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01.12.2018 | Research article | Ausgabe 1/2018 Open Access

BMC Palliative Care 1/2018

Determinants of favorable or unfavorable opinion about euthanasia in a sample of French cancer patients receiving palliative care

BMC Palliative Care > Ausgabe 1/2018
Alexandre de Nonneville, Théo Chabal, Anthony Marin, Jean Marc La Piana, Marie Fichaux, Véronique Tuzzolino, Florence Duffaud, Pascal Auquier, Augustin Boulanger, Karine Baumstark, Sébastien Salas
Wichtige Hinweise

Electronic supplementary material

The online version of this article (https://​doi.​org/​10.​1186/​s12904-018-0357-6) contains supplementary material, which is available to authorized users.
Alexandre de Nonneville and Théo Chabal contributed equally to this work.



Opinion about euthanasia has been explored among the general population and recently in patients receiving palliative care. 96% of the French population declared themselves in favor of euthanasia while less of 50% of palliative care patients are. The aim of the present study was to explore and identify potential determinant factors associated with favorable or unfavorable opinion about euthanasia in a French population of cancer patients receiving palliative care.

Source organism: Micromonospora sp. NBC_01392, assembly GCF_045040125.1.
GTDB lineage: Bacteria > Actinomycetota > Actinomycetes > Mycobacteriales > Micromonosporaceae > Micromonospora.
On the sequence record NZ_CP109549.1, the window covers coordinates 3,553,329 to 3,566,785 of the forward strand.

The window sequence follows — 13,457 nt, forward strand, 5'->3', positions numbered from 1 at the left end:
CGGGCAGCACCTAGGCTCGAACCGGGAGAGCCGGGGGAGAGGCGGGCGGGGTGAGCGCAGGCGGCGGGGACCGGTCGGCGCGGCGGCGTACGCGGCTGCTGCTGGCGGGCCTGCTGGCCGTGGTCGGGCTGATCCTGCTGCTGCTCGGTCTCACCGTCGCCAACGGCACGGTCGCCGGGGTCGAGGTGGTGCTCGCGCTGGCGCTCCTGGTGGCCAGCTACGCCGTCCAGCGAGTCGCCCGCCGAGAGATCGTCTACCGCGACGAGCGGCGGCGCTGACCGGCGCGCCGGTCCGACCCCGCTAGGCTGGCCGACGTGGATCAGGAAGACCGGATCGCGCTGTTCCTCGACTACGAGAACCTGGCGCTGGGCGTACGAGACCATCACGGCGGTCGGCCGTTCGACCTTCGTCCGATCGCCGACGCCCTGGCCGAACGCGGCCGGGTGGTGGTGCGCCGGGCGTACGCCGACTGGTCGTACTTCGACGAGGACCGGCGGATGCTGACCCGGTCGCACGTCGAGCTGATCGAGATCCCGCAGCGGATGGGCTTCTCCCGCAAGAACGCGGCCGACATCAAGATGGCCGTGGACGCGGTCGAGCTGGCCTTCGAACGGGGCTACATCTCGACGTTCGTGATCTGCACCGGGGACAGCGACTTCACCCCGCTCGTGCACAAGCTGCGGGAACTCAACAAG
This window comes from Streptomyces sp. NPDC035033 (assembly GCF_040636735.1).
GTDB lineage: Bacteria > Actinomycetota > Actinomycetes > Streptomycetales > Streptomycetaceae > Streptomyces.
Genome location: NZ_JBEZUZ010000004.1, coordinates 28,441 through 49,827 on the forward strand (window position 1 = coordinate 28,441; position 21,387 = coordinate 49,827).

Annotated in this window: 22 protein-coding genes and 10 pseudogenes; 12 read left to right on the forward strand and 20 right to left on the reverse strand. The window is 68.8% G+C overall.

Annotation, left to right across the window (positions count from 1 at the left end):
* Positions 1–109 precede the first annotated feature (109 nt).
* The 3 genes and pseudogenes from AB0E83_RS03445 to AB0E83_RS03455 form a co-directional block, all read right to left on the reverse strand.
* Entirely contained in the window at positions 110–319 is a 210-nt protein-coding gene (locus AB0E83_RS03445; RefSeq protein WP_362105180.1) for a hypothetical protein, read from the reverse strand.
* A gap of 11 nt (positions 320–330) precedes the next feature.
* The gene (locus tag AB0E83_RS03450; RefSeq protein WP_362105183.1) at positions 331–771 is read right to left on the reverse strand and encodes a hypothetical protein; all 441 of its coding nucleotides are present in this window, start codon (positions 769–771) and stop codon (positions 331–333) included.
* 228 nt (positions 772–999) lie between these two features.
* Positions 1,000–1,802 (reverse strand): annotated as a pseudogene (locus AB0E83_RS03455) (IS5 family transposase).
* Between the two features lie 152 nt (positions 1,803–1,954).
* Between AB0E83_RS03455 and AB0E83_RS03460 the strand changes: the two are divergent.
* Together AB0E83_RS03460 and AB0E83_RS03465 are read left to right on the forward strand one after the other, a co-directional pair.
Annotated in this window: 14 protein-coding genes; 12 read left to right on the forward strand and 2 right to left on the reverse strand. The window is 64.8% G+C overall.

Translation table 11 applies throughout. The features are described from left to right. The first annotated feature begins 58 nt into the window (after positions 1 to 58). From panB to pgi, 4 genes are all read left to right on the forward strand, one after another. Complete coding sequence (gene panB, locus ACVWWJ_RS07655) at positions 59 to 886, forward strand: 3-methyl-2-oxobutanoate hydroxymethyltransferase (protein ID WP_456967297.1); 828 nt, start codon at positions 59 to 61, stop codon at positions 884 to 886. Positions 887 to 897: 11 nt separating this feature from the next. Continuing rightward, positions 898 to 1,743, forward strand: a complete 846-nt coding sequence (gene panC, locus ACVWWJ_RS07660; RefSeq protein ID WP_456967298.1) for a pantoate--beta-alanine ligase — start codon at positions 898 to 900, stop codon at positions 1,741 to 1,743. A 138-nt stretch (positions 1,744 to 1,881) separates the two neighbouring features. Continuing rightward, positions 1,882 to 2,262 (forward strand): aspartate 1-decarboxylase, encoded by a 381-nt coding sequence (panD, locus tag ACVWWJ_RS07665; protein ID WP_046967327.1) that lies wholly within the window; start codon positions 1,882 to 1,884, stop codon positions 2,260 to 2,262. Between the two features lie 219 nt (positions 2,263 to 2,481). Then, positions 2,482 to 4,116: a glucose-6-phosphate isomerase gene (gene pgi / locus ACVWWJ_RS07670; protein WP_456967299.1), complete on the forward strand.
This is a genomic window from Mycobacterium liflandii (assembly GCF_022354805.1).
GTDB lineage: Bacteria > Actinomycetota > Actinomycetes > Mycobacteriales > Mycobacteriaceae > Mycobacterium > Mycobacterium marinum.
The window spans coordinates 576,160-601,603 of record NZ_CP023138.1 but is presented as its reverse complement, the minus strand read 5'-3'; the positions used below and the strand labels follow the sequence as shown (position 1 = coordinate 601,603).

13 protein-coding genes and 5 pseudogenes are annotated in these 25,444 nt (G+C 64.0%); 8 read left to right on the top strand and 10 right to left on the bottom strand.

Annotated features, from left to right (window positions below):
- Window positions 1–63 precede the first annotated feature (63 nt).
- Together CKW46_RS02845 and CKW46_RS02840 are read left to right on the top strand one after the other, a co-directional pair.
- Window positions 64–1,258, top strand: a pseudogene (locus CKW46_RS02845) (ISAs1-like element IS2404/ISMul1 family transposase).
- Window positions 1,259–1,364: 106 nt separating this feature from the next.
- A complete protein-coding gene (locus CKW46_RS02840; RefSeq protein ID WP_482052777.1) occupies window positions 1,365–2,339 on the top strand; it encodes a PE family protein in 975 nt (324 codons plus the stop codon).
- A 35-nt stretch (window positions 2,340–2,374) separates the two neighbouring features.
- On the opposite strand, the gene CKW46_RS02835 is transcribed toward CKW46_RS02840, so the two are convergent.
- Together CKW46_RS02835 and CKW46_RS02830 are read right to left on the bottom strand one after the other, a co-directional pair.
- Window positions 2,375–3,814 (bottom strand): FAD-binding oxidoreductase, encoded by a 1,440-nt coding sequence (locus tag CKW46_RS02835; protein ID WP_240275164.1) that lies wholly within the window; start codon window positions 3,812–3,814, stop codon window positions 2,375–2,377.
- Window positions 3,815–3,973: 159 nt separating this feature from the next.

We performed a cross-sectional study among patients in two palliative care units. Eligible patients were identified by the medical staff. Face-to-face interviews were performed by two investigators. Two groups were defined as favorable or unfavorable about euthanasia according to the answer on the specific question about patient opinion on euthanasia. A multivariate analysis including age, belief in God, chemotherapy and gender was built.


Seventy-eight patients were interviewed. Median age was 60.5 years (range: 31–87.2). In univariate analysis, patients with a favorable opinion were most often under 60 years old (62 versus 38% unfavorable; p = 0.035), in couple (64 versus 35%; p = 0.032), didn’t believe in God (72 versus 28% were non-believers; p < 0.001) and had more frequently an history of chemotherapy treatment (58 versus 42% received at least one cycle of chemotherapy; p = 0.005). In a multivariate analysis, age <  60 years, absence of belief in God and an antecedent of chemotherapy were independently associated with a favorable opinion about euthanasia (OR = 0.237 [0.076–0.746]; p = 0.014, OR = 0.143 [0.044–0.469]; p = 0.001, and OR = 10.418 [2.093–51.853]; p = 0.004, respectively).


We report here determinants of opinion about euthanasia in palliative care cancer patients. Thus, young patients who do not believe in God and have a history of chemotherapy treatment are more likely to request the discontinuation or restriction of their treatment. A better understanding of these determinants is essential for the development of information and/or interventions tailored to the palliative context.
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